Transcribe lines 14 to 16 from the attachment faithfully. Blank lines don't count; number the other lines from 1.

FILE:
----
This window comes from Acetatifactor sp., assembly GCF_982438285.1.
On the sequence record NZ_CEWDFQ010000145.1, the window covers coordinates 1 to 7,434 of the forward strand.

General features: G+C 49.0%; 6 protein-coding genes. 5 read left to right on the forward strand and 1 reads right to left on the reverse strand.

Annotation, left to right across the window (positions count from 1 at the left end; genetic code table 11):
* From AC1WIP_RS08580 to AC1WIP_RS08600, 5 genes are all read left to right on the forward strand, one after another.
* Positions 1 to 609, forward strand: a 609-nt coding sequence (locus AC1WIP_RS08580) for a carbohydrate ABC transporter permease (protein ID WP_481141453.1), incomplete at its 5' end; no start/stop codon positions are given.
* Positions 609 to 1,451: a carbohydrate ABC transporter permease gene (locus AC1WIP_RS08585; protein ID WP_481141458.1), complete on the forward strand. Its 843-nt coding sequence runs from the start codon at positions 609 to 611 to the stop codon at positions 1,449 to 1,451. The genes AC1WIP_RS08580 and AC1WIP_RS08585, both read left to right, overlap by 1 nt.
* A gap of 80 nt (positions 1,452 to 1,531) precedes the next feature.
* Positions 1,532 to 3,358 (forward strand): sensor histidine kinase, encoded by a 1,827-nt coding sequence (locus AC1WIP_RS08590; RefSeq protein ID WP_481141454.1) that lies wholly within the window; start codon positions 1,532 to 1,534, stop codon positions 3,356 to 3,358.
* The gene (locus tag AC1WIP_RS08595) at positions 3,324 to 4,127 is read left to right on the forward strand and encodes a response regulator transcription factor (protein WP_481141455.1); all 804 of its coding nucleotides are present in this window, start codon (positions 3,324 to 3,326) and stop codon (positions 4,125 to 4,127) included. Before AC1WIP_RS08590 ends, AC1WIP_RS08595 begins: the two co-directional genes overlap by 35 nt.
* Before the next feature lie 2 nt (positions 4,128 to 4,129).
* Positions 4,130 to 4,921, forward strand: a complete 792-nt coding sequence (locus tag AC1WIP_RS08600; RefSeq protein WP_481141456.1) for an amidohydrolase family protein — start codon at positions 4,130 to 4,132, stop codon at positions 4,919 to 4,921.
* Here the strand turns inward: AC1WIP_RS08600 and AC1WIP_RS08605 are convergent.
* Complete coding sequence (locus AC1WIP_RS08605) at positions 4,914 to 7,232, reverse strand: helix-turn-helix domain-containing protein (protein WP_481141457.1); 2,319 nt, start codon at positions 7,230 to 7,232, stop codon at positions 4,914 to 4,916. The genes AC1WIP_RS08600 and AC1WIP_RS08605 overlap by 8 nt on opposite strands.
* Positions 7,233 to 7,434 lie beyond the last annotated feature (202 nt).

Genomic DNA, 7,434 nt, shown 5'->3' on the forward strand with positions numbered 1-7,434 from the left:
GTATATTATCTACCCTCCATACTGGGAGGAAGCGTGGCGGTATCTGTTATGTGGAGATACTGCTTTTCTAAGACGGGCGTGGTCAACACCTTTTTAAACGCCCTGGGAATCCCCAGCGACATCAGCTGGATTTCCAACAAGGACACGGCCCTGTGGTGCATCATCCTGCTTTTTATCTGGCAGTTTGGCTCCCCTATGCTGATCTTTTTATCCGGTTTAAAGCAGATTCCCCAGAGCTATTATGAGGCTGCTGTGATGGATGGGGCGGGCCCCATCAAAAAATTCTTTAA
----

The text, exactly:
* Complete coding sequence (locus AC1WIP_RS08605) at positions 4,914 to 7,232, reverse strand: helix-turn-helix domain-containing protein (protein WP_481141457.1); 2,319 nt, start codon at positions 7,230 to 7,232, stop codon at positions 4,914 to 4,916. The genes AC1WIP_RS08600 and AC1WIP_RS08605 overlap by 8 nt on opposite strands.
* Positions 7,233 to 7,434 lie beyond the last annotated feature (202 nt).

Genomic DNA, 7,434 nt, shown 5'->3' on the forward strand with positions numbered 1-7,434 from the left: